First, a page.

What are Meetings in Range?

An overview of our Meetings tool and how best to use it with your team

Does it feel like your meetings could do with a change? Maybe there are too many of them. Maybe they’re not as engaging as they once were. Maybe it’s Zoom fatigue.

Consistently running engaging, efficient, and effective meetings isn’t as easy as creating an agenda, setting a timer, and asking your team “Are we all on the same page?” after you break.

We know a good meeting when we’re in one. Everyone speaks. There are substantive questions that generate ideas, experiments, and solutions. Alignment is achieved. We leave energized, eager to apply our learnings and ideas to the work at hand.

Our team built Meetings with these ideas in mind. Meetings is a tool that helps you:

  • Create customizable meeting agendas
  • Facilitate focused discussions
  • Capture and automatically distribute meeting notes
  • Assign actions and tasks to be completed
  • Connect with your teammates on a personal level

Meetings helps you create and run better recurring team meetings. You’ll increase accountability and transparency by easily assigning and tracking action items (which get included in team members’ Check-ins), and you’ll never forget to send out meeting notes because Meetings will always do it for you. And because it makes a real difference, we’ve even prioritized checking in with your teammates at the beginning and end of meetings.

How and why Range teams use Meetings

Our Meetings tool is ideal for recurring meetings. Recurring encompasses a number of different frequencies and for different functions and teams might mean:

  • Once every two weeks (e.g., all-hands, cross-functional planning, or ERG meetings)
  • Once per week (e.g., functional team planning meetings)
  • More than once per week (e.g., engineering standups, sales syncs, creative reviews)

Whatever the meeting and whatever its cadence, Meetings:

  • Keeps meetings on-track — The structured yet flexible on-screen agenda keeps discussion focused and helps prevent meetings from going off the rails over time
  • Simplifies meeting facilitation — Features like recurring topics, agenda building, notes and action capture, and automated sharing make everyone great facilitators
  • Encourages inclusion and engagement — Opening and closing rounds (where each team member checks in) and the dynamic agenda encourage participation and ensure every voice is heard
  • Promotes accountability — Adding meeting actions to the agenda means last session’s assigned tasks get reviewed and are never forgotten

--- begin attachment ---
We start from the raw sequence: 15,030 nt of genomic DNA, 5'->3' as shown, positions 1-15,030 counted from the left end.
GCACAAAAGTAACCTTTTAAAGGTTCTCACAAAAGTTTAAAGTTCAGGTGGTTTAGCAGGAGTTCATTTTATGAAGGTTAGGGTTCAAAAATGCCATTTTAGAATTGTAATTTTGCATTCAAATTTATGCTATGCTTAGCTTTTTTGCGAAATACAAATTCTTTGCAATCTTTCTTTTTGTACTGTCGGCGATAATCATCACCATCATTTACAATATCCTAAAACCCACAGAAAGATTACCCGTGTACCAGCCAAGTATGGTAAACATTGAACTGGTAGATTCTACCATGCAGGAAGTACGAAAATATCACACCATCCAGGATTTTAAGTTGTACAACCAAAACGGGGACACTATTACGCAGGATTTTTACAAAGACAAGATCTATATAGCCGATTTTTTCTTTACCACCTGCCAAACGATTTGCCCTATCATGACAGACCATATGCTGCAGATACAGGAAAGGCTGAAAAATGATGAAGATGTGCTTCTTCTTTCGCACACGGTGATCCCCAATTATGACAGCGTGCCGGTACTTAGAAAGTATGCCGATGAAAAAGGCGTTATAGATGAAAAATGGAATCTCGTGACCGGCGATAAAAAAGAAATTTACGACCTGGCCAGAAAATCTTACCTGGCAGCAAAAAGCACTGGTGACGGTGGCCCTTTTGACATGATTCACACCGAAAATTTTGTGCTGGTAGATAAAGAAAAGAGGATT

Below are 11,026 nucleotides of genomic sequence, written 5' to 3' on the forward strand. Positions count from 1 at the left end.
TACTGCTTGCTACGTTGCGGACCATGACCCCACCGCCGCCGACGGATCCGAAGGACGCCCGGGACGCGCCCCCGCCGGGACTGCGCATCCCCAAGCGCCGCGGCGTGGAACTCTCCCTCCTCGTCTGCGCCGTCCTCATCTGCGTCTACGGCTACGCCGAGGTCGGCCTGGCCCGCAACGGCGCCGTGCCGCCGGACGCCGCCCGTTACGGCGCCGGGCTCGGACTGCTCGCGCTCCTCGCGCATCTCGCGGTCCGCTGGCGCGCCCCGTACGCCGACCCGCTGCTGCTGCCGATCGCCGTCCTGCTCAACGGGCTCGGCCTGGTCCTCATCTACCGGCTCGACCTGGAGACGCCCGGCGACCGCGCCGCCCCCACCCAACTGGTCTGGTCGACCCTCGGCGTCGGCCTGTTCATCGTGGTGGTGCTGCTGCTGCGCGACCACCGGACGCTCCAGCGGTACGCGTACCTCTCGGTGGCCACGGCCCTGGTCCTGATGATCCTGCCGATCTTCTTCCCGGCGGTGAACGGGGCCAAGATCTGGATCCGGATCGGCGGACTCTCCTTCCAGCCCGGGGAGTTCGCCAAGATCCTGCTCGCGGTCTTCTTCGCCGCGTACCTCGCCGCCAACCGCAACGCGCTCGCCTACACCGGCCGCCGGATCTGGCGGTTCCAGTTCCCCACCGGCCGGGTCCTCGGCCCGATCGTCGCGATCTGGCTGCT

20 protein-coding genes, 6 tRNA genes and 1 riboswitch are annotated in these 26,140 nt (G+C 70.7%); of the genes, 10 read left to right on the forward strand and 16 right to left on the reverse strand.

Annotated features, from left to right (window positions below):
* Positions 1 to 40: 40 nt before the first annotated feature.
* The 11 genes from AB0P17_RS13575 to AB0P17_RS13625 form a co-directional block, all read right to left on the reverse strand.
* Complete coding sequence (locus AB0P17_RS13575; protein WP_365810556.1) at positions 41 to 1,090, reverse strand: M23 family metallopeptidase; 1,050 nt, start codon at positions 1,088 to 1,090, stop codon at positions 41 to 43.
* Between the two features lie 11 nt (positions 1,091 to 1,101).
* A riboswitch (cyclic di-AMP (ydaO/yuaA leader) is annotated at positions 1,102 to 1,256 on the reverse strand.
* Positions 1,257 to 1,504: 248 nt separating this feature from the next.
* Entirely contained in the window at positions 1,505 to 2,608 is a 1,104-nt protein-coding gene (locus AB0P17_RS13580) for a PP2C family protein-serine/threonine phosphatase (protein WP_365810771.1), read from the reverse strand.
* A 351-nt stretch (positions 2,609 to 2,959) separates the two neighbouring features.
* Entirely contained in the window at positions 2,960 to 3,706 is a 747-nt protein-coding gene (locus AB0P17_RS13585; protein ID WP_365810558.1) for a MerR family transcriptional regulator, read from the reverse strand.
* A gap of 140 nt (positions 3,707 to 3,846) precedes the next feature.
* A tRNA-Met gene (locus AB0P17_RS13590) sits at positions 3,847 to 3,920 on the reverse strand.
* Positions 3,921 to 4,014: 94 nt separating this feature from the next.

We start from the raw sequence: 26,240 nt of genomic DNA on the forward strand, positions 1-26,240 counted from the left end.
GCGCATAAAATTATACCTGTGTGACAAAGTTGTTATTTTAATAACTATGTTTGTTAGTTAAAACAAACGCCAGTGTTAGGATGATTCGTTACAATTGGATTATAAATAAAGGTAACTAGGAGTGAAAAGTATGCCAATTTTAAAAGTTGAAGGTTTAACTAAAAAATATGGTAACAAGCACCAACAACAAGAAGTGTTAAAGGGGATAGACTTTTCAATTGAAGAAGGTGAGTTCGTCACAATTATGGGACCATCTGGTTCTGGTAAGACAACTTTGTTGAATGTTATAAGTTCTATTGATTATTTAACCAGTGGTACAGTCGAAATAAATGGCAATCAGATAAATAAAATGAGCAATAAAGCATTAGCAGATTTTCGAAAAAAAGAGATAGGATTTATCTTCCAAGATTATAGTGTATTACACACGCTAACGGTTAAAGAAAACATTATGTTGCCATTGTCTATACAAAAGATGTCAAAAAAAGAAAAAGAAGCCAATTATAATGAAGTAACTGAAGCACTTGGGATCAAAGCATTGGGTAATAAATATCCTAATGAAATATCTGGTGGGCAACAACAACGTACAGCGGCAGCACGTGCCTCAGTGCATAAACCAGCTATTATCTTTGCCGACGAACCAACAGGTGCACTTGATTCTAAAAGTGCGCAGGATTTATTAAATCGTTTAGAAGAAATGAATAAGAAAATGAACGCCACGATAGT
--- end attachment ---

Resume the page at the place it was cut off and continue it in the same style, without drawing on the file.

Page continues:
How Meetings works

Once you’ve run your first meeting in Range you’ll get the hang of things in no time. To accelerate the learning process as you get started with Meetings, below we break down the different components you’ll find.

Meetings welcome and members screen

Welcome & attendees

Before starting every meeting, you and your team will be able to select a meeting facilitator, mark absent any team members not in attendance, add new team members to the meeting, and view the mood (green, yellow, red) each colleague last checked in with. The facilitator for your meeting might not always need to be the leader of the team, especially as you all get used to running meetings in Range.

Meetings opening round

Check-in round

On this screen you’ll find our spinner tool and the profile images of all your teammates in attendance. The spinner tool helps you and your team kick-off and complete a check-in round.

Tip: Use a simple prompt like “How are you doing today?” to kick things off.

Check-in rounds, also called opening rounds, help to create more inclusive meetings. It turns out that when everyone starts a meeting by speaking up once, it makes it easier to speak up later during the same meeting. So if you’ve been trying to encourage a teammate to participate more, a simple opening round might be just the ticket to help them be more comfortable speaking in front of their peers.

This portion of your meeting is also a great time for attendees to share how they’re showing up. They might be excited to present a new idea or distracted as they try to resolve a customer issue that’s just come up. Not everything that comes up here will warrant action, but if someone shares they need to leave early for an appointment then you’ll be able to adjust the agenda on the spot.

Tip: Check-in rounds aren’t just for meetings run in Range. Try doing a check-in round in your other meetings, such as 1:1s, quick project syncs, or other occasional meetings.